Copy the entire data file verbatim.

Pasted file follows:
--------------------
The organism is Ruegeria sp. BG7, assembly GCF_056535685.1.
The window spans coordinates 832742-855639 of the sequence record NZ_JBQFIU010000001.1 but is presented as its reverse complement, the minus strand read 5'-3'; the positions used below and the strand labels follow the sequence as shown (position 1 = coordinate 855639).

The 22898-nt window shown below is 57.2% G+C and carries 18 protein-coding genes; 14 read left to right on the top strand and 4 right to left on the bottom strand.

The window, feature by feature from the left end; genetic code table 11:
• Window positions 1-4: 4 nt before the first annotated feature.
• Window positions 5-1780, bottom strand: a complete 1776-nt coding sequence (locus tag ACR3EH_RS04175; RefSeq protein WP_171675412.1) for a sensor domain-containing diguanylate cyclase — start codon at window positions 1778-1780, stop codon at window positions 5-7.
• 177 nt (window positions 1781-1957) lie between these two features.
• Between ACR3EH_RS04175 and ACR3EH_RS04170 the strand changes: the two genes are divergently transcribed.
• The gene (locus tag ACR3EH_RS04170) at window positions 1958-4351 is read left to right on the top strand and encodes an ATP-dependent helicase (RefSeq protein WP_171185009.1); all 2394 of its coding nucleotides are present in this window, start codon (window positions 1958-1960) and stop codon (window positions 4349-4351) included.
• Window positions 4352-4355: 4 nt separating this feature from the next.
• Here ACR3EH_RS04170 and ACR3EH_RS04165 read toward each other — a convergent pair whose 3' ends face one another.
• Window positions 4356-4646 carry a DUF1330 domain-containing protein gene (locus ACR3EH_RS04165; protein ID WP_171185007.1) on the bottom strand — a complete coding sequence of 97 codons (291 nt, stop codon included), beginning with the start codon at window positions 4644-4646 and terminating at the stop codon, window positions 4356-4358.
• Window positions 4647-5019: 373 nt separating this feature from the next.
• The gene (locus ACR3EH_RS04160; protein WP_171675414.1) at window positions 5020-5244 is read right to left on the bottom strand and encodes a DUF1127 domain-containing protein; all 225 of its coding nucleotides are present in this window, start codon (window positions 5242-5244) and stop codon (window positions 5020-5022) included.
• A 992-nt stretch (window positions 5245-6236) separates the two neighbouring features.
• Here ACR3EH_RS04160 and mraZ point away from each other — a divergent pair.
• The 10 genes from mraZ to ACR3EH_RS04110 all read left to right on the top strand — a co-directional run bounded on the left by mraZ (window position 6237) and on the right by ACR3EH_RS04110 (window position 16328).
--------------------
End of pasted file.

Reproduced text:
The organism is Ruegeria sp. BG7, assembly GCF_056535685.1.
The window spans coordinates 832742-855639 of the sequence record NZ_JBQFIU010000001.1 but is presented as its reverse complement, the minus strand read 5'-3'; the positions used below and the strand labels follow the sequence as shown (position 1 = coordinate 855639).

The 22898-nt window shown below is 57.2% G+C and carries 18 protein-coding genes; 14 read left to right on the top strand and 4 right to left on the bottom strand.

The window, feature by feature from the left end; genetic code table 11:
• Window positions 1-4: 4 nt before the first annotated feature.
• Window positions 5-1780, bottom strand: a complete 1776-nt coding sequence (locus tag ACR3EH_RS04175; RefSeq protein WP_171675412.1) for a sensor domain-containing diguanylate cyclase — start codon at window positions 1778-1780, stop codon at window positions 5-7.
• 177 nt (window positions 1781-1957) lie between these two features.
• Between ACR3EH_RS04175 and ACR3EH_RS04170 the strand changes: the two genes are divergently transcribed.
• The gene (locus tag ACR3EH_RS04170) at window positions 1958-4351 is read left to right on the top strand and encodes an ATP-dependent helicase (RefSeq protein WP_171185009.1); all 2394 of its coding nucleotides are present in this window, start codon (window positions 1958-1960) and stop codon (window positions 4349-4351) included.
• Window positions 4352-4355: 4 nt separating this feature from the next.
• Here ACR3EH_RS04170 and ACR3EH_RS04165 read toward each other — a convergent pair whose 3' ends face one another.
• Window positions 4356-4646 carry a DUF1330 domain-containing protein gene (locus ACR3EH_RS04165; protein ID WP_171185007.1) on the bottom strand — a complete coding sequence of 97 codons (291 nt, stop codon included), beginning with the start codon at window positions 4644-4646 and terminating at the stop codon, window positions 4356-4358.
• Window positions 4647-5019: 373 nt separating this feature from the next.
• The gene (locus ACR3EH_RS04160; protein WP_171675414.1) at window positions 5020-5244 is read right to left on the bottom strand and encodes a DUF1127 domain-containing protein; all 225 of its coding nucleotides are present in this window, start codon (window positions 5242-5244) and stop codon (window positions 5020-5022) included.
• A 992-nt stretch (window positions 5245-6236) separates the two neighbouring features.
• Here ACR3EH_RS04160 and mraZ point away from each other — a divergent pair.
• The 10 genes from mraZ to ACR3EH_RS04110 all read left to right on the top strand — a co-directional run bounded on the left by mraZ (window position 6237) and on the right by ACR3EH_RS04110 (window position 16328).